TORONTO – Modelling suggests Ontario intensive care units could be treating around 200 COVID-19 patients by January, but the head of the agency overseeing the health system says a provincewide reduction in services is less likely to happen during this wave of the pandemic.
Dr. Chris Simpson, medical vice-president of Ontario Health, told The Canadian Press that the trigger point at which hospitals would be ordered to ramp down non-urgent procedures is now closer to 250 or 300 intensive care patients.
That’s up from the threshold of 150 patients the government cited a year ago as the point at which surgery cancellations and other measures might need to be taken to keep the health system running.
Such measures were enacted already during the pandemic in Ontario, most recently in April as the hospital system responded to a particularly deadly third wave.
Intensive care occupancy has now been hovering at around 130 patients for weeks, with 137 people in critical care as of Wednesday. But despite some strain on local hospitals, “it really hasn’t had any negative impact that we can detect from a system level,” Simpson said.
“The number now is probably more like 250 or 300 (patients) before we’d start to see some systemic impacts, and by that, I mean a strategic direction to start ramping down nonurgent procedures provincially,” Simpson said.
That’s due to several factors, including more capacity investments and lessons learned about managing case surges through patient transfers and other means, Simpson said. Vaccinations also help prevent more people from getting severely ill with breakthrough infections.
Now, health human resources is the largest “rate limiting step” for intensive care capacity that might overwhelm hospitals, Simpson said, as facilities contend with low staff numbers, and burnout and distress among those who remain.
Recent predictions from Ontario’s COVID-19 Science Advisory Table highlighted uncertainty about the trajectory of the rising infection curve in the province, which began late last month as capacity limits dropped in many public spaces and the weather cooled off, sending people to mingle indoors.
Intensive care admissions and hospitalizations are considered lagging indicators that follow rises in COVID-19 cases. The expert group’s models placed intensive care occupancy likely at around 200 patients by January, with 250 patients also in the range of possibilities.
Simpson said variables like booster doses for more people and vaccinations for younger children will need to be watched as the trends play out, noting again that vaccinations may keep people from getting as severely sick this time around.
“You plan for the worst, but I think there’s some reason to believe that this won’t be as impactful as previous waves as far as the impact on the ICUs,” he said.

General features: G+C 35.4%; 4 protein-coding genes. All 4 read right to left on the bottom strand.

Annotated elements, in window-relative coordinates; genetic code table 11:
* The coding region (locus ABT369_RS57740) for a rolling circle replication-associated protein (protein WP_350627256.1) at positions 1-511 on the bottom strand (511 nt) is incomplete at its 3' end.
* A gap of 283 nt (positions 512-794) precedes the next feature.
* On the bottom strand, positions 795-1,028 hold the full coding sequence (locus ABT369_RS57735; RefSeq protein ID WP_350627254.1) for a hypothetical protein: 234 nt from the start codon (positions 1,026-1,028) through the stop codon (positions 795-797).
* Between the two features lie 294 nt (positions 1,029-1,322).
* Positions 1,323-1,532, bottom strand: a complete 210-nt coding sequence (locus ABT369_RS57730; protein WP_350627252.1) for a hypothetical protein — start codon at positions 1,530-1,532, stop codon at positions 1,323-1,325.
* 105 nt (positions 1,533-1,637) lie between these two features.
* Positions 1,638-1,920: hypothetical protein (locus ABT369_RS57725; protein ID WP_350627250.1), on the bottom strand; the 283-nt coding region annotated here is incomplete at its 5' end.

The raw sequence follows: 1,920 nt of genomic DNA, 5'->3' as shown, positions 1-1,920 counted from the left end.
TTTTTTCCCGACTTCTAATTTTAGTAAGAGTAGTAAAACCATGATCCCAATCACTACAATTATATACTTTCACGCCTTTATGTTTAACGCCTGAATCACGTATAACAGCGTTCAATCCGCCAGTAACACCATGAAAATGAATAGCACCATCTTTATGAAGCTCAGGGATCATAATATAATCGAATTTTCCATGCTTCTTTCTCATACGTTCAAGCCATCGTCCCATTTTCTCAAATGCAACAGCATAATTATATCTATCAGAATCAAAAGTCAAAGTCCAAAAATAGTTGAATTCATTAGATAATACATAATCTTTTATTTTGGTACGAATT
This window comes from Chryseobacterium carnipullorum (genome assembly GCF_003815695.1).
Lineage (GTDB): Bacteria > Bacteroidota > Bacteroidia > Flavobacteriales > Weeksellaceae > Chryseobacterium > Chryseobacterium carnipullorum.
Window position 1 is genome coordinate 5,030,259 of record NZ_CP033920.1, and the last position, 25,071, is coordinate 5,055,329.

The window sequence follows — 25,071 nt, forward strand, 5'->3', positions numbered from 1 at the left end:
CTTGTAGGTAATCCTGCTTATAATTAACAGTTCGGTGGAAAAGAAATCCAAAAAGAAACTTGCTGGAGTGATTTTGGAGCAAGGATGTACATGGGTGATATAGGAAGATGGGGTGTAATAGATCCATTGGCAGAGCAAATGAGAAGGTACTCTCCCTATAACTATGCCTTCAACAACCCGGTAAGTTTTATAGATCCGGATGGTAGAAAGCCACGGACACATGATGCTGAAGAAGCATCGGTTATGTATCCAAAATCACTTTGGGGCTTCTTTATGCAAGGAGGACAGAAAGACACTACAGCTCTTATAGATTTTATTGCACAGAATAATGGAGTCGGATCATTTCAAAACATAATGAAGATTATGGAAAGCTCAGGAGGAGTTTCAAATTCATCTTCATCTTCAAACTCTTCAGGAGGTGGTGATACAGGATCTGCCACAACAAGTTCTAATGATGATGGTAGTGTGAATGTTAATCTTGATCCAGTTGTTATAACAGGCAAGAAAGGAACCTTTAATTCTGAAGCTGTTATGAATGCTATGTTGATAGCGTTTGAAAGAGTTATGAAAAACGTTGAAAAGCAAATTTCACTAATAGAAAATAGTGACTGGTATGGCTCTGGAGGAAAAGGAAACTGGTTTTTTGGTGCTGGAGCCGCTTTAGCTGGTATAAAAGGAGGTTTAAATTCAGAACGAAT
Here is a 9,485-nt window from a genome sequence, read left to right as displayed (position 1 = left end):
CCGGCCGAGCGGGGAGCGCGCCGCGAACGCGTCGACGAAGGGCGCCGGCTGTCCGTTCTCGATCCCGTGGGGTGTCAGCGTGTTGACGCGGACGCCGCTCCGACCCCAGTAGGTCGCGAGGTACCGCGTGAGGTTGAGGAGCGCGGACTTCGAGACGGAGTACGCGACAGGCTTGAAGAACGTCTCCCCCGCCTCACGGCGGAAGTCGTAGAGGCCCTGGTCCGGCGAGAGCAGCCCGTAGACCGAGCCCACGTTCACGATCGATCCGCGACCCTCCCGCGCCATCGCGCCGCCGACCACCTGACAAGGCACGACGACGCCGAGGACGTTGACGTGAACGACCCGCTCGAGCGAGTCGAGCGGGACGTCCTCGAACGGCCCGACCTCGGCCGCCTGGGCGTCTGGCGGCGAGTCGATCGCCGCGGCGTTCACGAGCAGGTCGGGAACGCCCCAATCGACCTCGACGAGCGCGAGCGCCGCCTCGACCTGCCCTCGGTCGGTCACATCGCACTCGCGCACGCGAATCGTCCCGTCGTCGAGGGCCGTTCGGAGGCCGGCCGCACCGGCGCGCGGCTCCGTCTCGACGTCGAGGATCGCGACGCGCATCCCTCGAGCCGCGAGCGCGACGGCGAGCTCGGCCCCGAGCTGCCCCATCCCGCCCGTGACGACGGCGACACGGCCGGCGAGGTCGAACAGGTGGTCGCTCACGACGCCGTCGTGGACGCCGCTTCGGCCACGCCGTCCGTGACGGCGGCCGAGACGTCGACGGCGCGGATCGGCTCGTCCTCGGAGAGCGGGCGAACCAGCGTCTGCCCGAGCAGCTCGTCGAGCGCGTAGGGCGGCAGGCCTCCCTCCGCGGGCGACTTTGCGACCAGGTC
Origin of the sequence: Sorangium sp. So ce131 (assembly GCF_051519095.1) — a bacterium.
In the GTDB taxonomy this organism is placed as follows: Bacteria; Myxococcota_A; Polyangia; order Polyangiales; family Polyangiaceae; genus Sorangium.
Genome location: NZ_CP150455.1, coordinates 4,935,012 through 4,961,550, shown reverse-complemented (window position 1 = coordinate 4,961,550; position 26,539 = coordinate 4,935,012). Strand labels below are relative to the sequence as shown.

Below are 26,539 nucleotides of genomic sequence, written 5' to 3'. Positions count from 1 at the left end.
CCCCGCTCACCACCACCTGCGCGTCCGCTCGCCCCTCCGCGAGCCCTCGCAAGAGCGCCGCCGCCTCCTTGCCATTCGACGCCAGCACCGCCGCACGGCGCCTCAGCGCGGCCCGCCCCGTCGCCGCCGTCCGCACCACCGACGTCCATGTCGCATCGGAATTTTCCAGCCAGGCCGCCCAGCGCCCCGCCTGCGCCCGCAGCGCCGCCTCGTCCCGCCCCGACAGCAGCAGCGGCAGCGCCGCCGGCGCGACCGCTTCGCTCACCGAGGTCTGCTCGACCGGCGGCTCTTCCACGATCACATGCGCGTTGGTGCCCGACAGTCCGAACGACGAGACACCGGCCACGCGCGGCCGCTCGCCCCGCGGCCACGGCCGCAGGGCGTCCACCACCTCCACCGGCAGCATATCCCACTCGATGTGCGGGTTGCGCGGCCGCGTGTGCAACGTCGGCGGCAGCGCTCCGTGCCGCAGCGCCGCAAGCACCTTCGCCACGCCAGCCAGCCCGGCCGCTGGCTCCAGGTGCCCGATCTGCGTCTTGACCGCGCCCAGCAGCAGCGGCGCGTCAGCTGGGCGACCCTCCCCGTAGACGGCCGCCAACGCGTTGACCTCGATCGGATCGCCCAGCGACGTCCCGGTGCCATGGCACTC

Simpson said it’s more likely for surgery cancellations to be localized and rescheduled within a few weeks, as opposed to provincewide cancellations with no set rescheduled date, representing a “different kind of pressure” than earlier in the pandemic.
Some hospitals are already contending with strain from rising COVID-19 case and have signaled procedure cancellations might be necessary. Ontario Hospital Association CEO Anthony Dale pointed to facilities in Sudbury, Sault Ste. Marie and parts of southwestern Ontario that are experiencing “unusual, heavy pressures due to large numbers of COVID-19 patients.”
“Mitigating actions, including patient transfers in some instances, are being taken by these organizations,” he said in an emailed statement.
Dale said Ontario acute care hospitals are averaging a 90-per-cent occupancy rate and can provide care to hospitalized COVID-19 patients under “relatively stable conditions” in most areas.
He said hospitals will monitor the situation through the winter, saying “hospital capacity, in particular ICU capacity, is not something we can take for granted in a pandemic, as case numbers can change with lightning speed.” Dale asked people to get vaccinated and follow public health guidance.
Systemwide strain has played out in some Canadian jurisdictions that struggled with infection spikes well after vaccines became available. A fourth-wave COVID-19 surge in Alberta led to 15,000 surgery cancellations and a call for help from the military this fall.
Saskatchewan is still in the process of restarting hundreds of health-care services that were halted during its deadly fourth wave, including organ donations and home care.
Simpson said such situations show how it’s not impossible for COVID-19 to impact health services even at this stage of the pandemic.
“The COVID numbers, if they do go north to the point where we’ve got a lot of patients with COVID in hospitals again, it will have an impact. We saw that it did last time and it will again,” he said. “We have to say what we say today with a lot of caution.”